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Factual Background

The parties in this case have two children together who are 9 and 11 years of age. On January 12, 2020, the mother took both children with her when she left the matrimonial home. Since February 6, 2020, one child has been with the mother and the other child has been with the father. Under this arrangement, each child has had little contact with the other child and the other parent. On February 14, 2020, the mother’s Application was issued by the Court and she subsequently brought an urgent motion on parenting and support issues. It is anticipated that the father would bring a cross-motion on those same issues.

The parties have significantly different views on what is in the children’s best interests and as such, they agreed to a “section 30 assessment” to determine the type of parenting arrangement that would be in the children’s best interests. To this end, they have found an assessor who is willing to conduct the assessment. However, the timing of the urgent motion was such that the father did not have a chance to file his materials and so the Court had to rely on the submissions of counsel to determine whether a section 30 assessment should be ordered.

Legal Analysis

A section 30 assessment refers to section 30 of the Children’s Law Reform Act which governs the appointment of assessors to assess custody and access matters and to report on that assessment to the parents and the Court. Section 30 assessments may be entered into voluntarily on the consent of both parties, or by court order to assist in the determination of custody and access matters. Typically, a private service provider conducts the assessment and the assessor can be a social worker, a psychologist, a psychiatrist or a combination of those professionals. These assessments are generally considered only when there are serious clinical concerns or complex parenting issues. As a result, a section 30 assessment can be very intense and expensive for the parties and the children.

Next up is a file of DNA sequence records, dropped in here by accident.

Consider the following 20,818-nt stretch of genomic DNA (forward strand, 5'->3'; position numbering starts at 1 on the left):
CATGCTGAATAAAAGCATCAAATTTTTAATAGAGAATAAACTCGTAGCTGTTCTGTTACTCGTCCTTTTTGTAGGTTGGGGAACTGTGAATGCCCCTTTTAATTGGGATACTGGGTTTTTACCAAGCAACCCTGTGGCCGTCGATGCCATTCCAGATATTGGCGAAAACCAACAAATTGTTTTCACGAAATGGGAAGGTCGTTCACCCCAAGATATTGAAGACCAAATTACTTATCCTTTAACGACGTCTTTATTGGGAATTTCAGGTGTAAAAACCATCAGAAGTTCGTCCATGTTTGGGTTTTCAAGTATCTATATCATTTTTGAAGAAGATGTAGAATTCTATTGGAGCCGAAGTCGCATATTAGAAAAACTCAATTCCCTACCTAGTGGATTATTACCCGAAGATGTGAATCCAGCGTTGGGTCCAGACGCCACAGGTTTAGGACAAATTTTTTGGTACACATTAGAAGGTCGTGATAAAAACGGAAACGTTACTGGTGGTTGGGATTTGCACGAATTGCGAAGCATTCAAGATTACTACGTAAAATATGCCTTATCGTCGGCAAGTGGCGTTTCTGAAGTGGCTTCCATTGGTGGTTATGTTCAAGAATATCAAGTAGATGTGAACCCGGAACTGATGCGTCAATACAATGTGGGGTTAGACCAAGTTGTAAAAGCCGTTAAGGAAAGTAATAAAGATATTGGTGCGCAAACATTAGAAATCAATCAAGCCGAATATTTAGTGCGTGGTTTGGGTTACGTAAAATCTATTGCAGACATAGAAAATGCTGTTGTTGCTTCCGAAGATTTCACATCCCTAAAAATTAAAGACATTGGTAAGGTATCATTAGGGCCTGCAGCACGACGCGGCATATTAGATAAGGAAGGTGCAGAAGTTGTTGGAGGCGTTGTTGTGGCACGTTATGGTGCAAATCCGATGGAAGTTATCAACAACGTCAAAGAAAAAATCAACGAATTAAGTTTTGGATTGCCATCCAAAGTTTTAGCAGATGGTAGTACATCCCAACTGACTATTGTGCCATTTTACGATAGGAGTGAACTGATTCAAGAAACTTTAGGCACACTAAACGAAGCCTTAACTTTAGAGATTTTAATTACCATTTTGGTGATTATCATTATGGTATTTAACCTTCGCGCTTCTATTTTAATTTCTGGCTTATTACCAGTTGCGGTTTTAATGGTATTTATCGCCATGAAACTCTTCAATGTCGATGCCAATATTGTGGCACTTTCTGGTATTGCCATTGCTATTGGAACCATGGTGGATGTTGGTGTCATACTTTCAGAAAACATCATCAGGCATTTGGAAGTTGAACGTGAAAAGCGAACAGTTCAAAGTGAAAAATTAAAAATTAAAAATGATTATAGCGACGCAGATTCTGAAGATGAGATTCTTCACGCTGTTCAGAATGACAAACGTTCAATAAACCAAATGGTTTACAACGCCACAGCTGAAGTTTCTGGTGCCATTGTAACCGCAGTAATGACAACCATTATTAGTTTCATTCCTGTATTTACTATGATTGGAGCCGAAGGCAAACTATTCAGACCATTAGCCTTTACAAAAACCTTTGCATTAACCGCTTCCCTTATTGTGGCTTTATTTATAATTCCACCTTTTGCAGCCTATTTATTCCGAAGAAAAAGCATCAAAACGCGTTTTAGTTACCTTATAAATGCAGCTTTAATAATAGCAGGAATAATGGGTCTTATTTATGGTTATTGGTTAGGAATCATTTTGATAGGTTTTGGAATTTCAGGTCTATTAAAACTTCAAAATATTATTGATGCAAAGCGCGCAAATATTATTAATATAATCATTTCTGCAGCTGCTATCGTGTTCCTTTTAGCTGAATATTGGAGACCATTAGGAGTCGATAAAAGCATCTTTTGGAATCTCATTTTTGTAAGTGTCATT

Although the parties have consented to a section 30 assessment in this case, the Court declined to make an order for a section 30 assessment on the basis that the parties need to provide further information before a Court can decide whether a section 30 assessment should be ordered. Those details include:

  1. the date the assessment will begin and the expected completion date;
  2. whether the assessor will use remote technology to conduct the assessment;
  3. whether the assessor will conduct or arrange psychological testing of either parent or either child;
  4. whether the assessor will hold a disclosure meeting with the parties to be followed by preparation of the assessment report, in which case, the expected date for completion of the assessment report; and
  5. whether the parties have agreed on the cost and the payment of the cost.

The Court noted that even if a section 30 assessment can begin in April or May, it would still not resolve the immediate parenting and support issues. Thus, the Court urged the parties to attend mediation with a view to making an agreement that addresses the immediate parenting and support issues until the section 30 assessment is completed.

For more information, please call us at Feldstein Family Law Group P.C. or contact our firm online.